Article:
Former EPA Administrator Scott Pruitt may be gone, but Capitol Hill Democrats want to make sure he's not forgotten when the agency's annual spending bill hits the House floor next week.
House Democrats will try to force a floor vote on an amendment to the fiscal 2019 Interior-EPA spending bill that would block the administration from issuing any new rules made under Pruitt's watch until the agency's inspector general completes its review of any potential misdeeds related to his tenure.
Pruitt faces multiple probes related to his spending, security detail and use of agency staff for personal work. The mounting investigations led to his resignation earlier this month.
Democrats see the amendment as a way to keep the erstwhile administrator in the spotlight, even as acting Administrator Andrew Wheeler has moved quickly to usher in a new chapter at EPA.
The House Rules Committee will meet early next week to weigh whether the Pruitt provision and 122 other amendments proposed on a variety of EPA-Interior spending and policy issues will get floor votes.
Generally, only a fraction of the amendments proposed are considered on spending bills, and the GOP majority has free rein to decide which ones.
Among the amendments listed on the Rules Committee website by yesterday's filing deadline were:
- Several proposals from both parties that would block or severely limit offshore drilling or related activities along the Eastern Seaboard and in parts of the Gulf of Mexico.
- A Democratic proposal to strike language to repeal the Clean Water Rule.
- A Democratic proposal that would deny spending for energy exploration in the Arctic National Wildlife Refuge.
- A Democratic proposal that would strip all provisions from the bill limiting implementation of the Endangered Species Act; GOP provisions would seek to put new limits on ESA spending.
- A Republican proposal that would block an Obama-era rule limiting methane venting from being implemented by the Bureau of Land Management.
- A Democratic proposal that would limit the Interior Department reorganization by blocking the transfer or reassignment of senior personnel.
The House's $35 billion spending bill for EPA, the Interior Department and related agencies is equal to the funding level Congress enacted in fiscal 2018. It is also $7 billion more than the Trump administration requested in its latest budget proposal.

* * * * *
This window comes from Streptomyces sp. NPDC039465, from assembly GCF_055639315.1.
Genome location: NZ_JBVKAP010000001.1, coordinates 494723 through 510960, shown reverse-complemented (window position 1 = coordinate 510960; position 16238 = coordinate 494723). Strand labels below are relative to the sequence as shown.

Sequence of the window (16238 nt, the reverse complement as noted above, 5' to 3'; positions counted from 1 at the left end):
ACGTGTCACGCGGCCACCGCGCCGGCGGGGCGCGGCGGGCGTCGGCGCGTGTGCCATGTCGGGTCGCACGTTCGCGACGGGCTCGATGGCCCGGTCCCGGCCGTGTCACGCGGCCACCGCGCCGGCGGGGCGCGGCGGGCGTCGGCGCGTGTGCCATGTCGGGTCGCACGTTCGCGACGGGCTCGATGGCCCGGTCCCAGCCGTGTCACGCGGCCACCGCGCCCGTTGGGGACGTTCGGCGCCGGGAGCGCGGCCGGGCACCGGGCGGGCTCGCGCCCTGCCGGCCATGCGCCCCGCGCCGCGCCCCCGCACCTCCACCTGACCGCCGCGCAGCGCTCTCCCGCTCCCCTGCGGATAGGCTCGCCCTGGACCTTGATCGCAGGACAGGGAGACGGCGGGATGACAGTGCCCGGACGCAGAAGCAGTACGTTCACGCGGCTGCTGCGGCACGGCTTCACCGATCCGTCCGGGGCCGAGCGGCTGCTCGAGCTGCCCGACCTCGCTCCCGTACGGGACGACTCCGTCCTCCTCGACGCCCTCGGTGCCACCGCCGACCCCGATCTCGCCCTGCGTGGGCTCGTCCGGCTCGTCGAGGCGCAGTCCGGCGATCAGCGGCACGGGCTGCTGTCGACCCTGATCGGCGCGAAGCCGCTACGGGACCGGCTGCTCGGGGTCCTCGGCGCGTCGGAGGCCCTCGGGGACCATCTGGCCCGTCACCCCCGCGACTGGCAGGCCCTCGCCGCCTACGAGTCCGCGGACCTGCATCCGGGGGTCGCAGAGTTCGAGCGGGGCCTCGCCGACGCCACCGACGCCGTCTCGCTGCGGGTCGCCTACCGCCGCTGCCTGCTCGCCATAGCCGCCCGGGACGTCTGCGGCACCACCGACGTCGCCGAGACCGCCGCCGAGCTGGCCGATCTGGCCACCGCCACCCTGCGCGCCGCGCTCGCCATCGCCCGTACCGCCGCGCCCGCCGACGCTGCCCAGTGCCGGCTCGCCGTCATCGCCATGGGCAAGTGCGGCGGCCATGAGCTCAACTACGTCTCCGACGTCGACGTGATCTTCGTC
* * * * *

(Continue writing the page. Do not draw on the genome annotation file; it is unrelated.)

House GOP leaders are pairing the Interior-EPA bill with the annual financial services spending measure in a floor package. They have been moving bills in clusters as part of an effort to have all 12 passed before the new fiscal year begins on Oct. 1.
First minibus conference
House and Senate conferees are hoping to make quick work of the first package of appropriations bills to clear both chambers this year that contains fiscal 2019 energy and water spending.
The Senate yesterday cleared the way for the conference to begin today by picking appropriators to engage in negotiations with the House.
Senate conferees include Appropriations Chairman Richard Shelby (R-Ala.), top Democratic appropriator Patrick Leahy of Vermont, Energy and Water Subcommittee Chairman Lamar Alexander (R-Tenn.) and subcommittee ranking member Dianne Feinstein (D-Calif.).
The House named its conferees last month, which also include senior energy and water appropriators. They are not expected to finalize the package today, but rather offer a statement before talks move behind closed doors.
Alexander told E&E News that Senate leaders have told conferees they would like to see a final deal within seven to 10 days.
"I don't want to advertise differences," said Alexander, adding that a few funding levels and policy provisions would need to be settled.
Perhaps the biggest difference is the House's proposed spending of $44.7 billion for energy-water versus the Senate's $43.7 billion.
Both figures are well above the president's request and would reject the administration's calls to cut funding for the Advanced Research Projects Agency-Energy.
Alexander stressed energy and water appropriators have a reputation for bipartisan dealmaking and that's one of the reasons the bill is among the first ones advancing this year.
Aside from energy-water, the minibus also contains the military construction-veterans affairs and legislative branch measures for fiscal 2019. Those two bills rarely generate much controversy.
Flood insurance, tariffs
While approving conferees, the Senate also passed two nonbinding instructions for the talks.
One would require extending the current National Flood Insurance Program by six months to avoid any lapse when the new fiscal year begins on Oct. 1. The extension, proposed by Sen. Bill Cassidy (R-La.) and adopted 95-4, is aimed at buying more time for the long-delayed reauthorization of NFIP.
The other would require the president to submit to Congress for approval within 60 days any tariffs proposed under his national security authority. The nonbinding move is a swipe at the trade barriers President Trump has recently leveled as part of an escalating dispute with China and other nations.
The motion, approved 88-11, signals the Senate may be eyeing binding legislation to block some of the president's trade moves. Currently, Capitol Hill does not need to sign off on some levies made on national security grounds.
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